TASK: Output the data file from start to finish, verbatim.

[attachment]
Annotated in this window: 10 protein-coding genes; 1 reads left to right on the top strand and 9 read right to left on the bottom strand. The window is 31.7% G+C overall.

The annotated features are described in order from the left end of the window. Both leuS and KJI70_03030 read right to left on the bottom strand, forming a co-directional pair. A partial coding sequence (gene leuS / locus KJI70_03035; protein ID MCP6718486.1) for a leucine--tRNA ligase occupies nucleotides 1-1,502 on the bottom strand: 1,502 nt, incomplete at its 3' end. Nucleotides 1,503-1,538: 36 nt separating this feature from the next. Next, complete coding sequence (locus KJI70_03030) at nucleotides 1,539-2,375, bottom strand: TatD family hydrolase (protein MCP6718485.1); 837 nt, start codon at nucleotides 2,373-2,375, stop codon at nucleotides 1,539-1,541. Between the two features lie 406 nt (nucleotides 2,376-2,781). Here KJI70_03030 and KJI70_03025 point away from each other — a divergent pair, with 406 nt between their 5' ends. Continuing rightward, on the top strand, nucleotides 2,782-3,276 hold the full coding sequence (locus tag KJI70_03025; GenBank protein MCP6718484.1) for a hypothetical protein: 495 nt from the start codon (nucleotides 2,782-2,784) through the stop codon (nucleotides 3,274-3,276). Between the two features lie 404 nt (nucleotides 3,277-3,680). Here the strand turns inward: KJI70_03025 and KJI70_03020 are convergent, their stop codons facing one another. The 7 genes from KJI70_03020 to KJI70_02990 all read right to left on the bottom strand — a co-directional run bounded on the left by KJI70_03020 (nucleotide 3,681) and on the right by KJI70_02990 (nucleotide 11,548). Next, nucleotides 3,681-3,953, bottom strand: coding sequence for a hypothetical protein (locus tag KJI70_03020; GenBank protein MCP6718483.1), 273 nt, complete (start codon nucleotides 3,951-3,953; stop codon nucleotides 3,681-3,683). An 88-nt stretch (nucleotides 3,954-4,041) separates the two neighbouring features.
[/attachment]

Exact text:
Annotated in this window: 10 protein-coding genes; 1 reads left to right on the top strand and 9 read right to left on the bottom strand. The window is 31.7% G+C overall.

The annotated features are described in order from the left end of the window. Both leuS and KJI70_03030 read right to left on the bottom strand, forming a co-directional pair. A partial coding sequence (gene leuS / locus KJI70_03035; protein ID MCP6718486.1) for a leucine--tRNA ligase occupies nucleotides 1-1,502 on the bottom strand: 1,502 nt, incomplete at its 3' end. Nucleotides 1,503-1,538: 36 nt separating this feature from the next. Next, complete coding sequence (locus KJI70_03030) at nucleotides 1,539-2,375, bottom strand: TatD family hydrolase (protein MCP6718485.1); 837 nt, start codon at nucleotides 2,373-2,375, stop codon at nucleotides 1,539-1,541. Between the two features lie 406 nt (nucleotides 2,376-2,781). Here KJI70_03030 and KJI70_03025 point away from each other — a divergent pair, with 406 nt between their 5' ends. Continuing rightward, on the top strand, nucleotides 2,782-3,276 hold the full coding sequence (locus tag KJI70_03025; GenBank protein MCP6718484.1) for a hypothetical protein: 495 nt from the start codon (nucleotides 2,782-2,784) through the stop codon (nucleotides 3,274-3,276). Between the two features lie 404 nt (nucleotides 3,277-3,680). Here the strand turns inward: KJI70_03025 and KJI70_03020 are convergent, their stop codons facing one another. The 7 genes from KJI70_03020 to KJI70_02990 all read right to left on the bottom strand — a co-directional run bounded on the left by KJI70_03020 (nucleotide 3,681) and on the right by KJI70_02990 (nucleotide 11,548). Next, nucleotides 3,681-3,953, bottom strand: coding sequence for a hypothetical protein (locus tag KJI70_03020; GenBank protein MCP6718483.1), 273 nt, complete (start codon nucleotides 3,951-3,953; stop codon nucleotides 3,681-3,683). An 88-nt stretch (nucleotides 3,954-4,041) separates the two neighbouring features.